Feb. 2, 2010 — The University of Utah‘s Middle East Lecture Series kicks off its 2010 lecture series with four talks examining the emerging patterns of political participation in the Middle East and its impact on the meaning of legitimacy for regimes and citizens in the region.
The series, titled “Elections & Legitimacy in the Middle East: Perspectives on the State of Democracy in the Middle East,” will take place Feb. through April, 2010 from 3:30 to 5 p.m. in the Carolyn Tanner Irish Humanitarian Building auditorium, room 109 and are free and open to the public. See below for a complete schedule.
“Although democracy has remained rare in the Middle East, elections have played a considerable role as devices of legitimacy and international recognition,” says Bahman Baktiari, director of the Middle East Center. “Iraq, Afghanistan, Lebanon, Iran and Egypt have held or are scheduled to hold elections in 2009-2010.”
Baktiari adds that since the 1980s, there has been renewed political participation in the Middle East and North Africa (MENA) and in authoritarian regimes more generally. Voters have gone to the polls, political parties (re)opened their offices, non- governmental organizations (NGOs) mushroomed and vigorous debates over political and economic reform have emerged in Iran, Lebanon, Egypt, Iraq, Kuwait, Turkey, and Israel. Scholars and policymakers have tried to make sense of the impact of elections in Middle Eastern countries on democratization, citizenship and civil society.
Titles and speakers include:
Thursday, February 11
“Elections & Legitimacy in the Middle East”
Michael Hudson, professor of international relations, Georgetown University.
Hudson is a founding member and former director of Georgetown’s Center for Contemporary Arab Studies. Among his publications are Arab Politics: The Search for Legitimacy, The Precarious Republic: Political Modernization in Lebanon, The World Handbook of Political and Social Indicators, which he co-authored and most recently he was an editor and contributor to Middle East Dilemma: The Politics and Economics of Arab Integration. He holds a Ph.D. in political science from Yale University. His fields of interest include U.S. Middle East policy, Gulf security, the Arab-Israeli conflict, Palestinian politics, Lebanon, political reform in the Arab world and new media and information technologies in the Middle East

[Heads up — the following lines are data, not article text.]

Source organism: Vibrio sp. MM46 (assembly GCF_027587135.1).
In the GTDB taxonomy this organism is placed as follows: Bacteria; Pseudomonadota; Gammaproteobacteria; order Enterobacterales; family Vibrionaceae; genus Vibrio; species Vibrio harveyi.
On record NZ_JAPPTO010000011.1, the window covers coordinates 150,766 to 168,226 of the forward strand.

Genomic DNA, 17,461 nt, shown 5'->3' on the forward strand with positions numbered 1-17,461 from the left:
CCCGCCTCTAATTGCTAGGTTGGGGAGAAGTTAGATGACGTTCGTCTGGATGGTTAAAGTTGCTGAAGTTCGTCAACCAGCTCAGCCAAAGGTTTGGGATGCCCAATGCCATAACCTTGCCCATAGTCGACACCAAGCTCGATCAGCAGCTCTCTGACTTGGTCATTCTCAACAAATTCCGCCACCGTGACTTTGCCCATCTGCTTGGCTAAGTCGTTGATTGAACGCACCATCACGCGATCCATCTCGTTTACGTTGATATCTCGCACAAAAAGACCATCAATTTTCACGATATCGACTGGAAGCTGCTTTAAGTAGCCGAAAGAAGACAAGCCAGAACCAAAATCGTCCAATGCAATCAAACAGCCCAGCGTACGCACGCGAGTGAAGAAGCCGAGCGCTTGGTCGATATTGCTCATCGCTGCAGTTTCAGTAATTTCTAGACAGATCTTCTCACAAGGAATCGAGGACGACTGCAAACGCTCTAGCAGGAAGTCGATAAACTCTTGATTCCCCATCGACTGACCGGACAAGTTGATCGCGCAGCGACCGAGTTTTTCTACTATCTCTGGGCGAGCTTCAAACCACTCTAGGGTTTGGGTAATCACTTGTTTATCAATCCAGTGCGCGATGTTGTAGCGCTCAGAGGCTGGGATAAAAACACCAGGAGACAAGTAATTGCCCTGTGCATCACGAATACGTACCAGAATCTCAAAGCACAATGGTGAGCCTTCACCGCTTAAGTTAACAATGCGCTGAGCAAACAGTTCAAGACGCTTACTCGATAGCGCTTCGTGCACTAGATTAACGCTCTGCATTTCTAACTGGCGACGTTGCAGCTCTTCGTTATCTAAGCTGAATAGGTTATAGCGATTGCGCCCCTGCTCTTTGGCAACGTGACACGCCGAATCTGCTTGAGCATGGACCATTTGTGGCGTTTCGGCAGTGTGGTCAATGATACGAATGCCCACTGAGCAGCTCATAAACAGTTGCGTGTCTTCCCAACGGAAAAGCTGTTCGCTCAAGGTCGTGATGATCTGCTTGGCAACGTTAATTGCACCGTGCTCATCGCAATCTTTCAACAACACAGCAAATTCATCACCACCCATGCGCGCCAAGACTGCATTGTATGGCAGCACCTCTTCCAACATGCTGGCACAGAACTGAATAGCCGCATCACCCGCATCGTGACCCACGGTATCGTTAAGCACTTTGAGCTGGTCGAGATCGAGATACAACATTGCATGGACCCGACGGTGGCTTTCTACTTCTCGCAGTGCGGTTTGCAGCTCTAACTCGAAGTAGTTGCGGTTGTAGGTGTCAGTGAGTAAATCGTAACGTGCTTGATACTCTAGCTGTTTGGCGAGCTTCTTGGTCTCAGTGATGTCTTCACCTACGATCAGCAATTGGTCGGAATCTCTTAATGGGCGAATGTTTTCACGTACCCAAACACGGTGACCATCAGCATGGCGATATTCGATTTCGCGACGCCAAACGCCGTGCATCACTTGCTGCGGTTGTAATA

Thursday, March 11
“Expectations vs. Reality: The Iraqi Elections of 2010”
Ali Allawi, minister of finance in Iraq’s transitional government to May 2006
Allawi is the author of The Crisis of Islamic Civilization and The Occupation of Iraq which was voted in the best top ten non-fiction books by the Washington Post. In April 2004, he was appointed to be Iraq’s first post-war civilian minister of defense. In January 2005, he was elected to Iraq’s Transitional National Assembly as a member of the United Iraqi Alliance. In April, 2005, he was appointed to be the minister of finance in the transitional government headed by Ibrahim al-Jaffari. He held that post until May 2006 when he returned to private life. Allawi earned his bachelors in civil engineering from MIT in 1968 and continued his postgraduate studies at the London School of Economics in regional planning. He went on to obtain an MBA from Harvard University in 1971.
Thursday, April 1
“Beyond Karzai’s Re-election”
Andrew Garfield, vice president of Glevum Associates.
Garfield is the vice president of Glevum Associates, a Washington, D.C.-based strategic communications company and is currently a senior fellow at the Foreign Policy Research Institute in Philadelphia. He served in both the British military and as a senior civilian intelligence officer, finishing his government service in 2001 as a senior policy adviser in the UK Ministry of Defense. He has extensive information operations (IO) and psychological operations experience, including becoming the UK Defense Intelligence Staff’s first IO Staff Officer in the mid 1990’s and performing IO-related research and operations for the Department of Defense in the United States since 2002.
Thursday, April 15
“Post-election Crisis’ Impact on the Clerical Establishment in Iran”
Babak Rahimi, assistant professor of Iranian and Islamic studies, University of California at San Diego.
Rahimi has written numerous articles on culture, religion and politics and regularly writes on contemporary Iraqi and Iranian politics. He has been the recipient of fellowships from the national endowment for the Humanities and Jean Monnet Fellowship at the European University Institute and was a senior fellow at the United States Institute of Peace in Washington, D.C., where he conducted research on the institutional contribution of Shi’i political organizations in the creation of a vibrant civil society in post-Baathist Iraq. Rahimi’s current research project is on the religious cultural life of the Iranian port-city of Busher, southern Iran. He earned his bachelor’s from University of California at San Diego and received his doctorate from the European University Institute in Florence, Italy in October 2004.
The Middle East Lecture Series is organized by the Middle East Center at the University of Utah, in collaboration with the Office of the Senior Vice President for Academic Affairs, the Vice President for Institutional Advancement and the College of the Humanities. For more information on the upcoming lectures or on the Middle East Center at the University of Utah, contact Delva Hommes 801-581-4239 or firstname.lastname@example.org or visit www.hum.utah.edu/mec.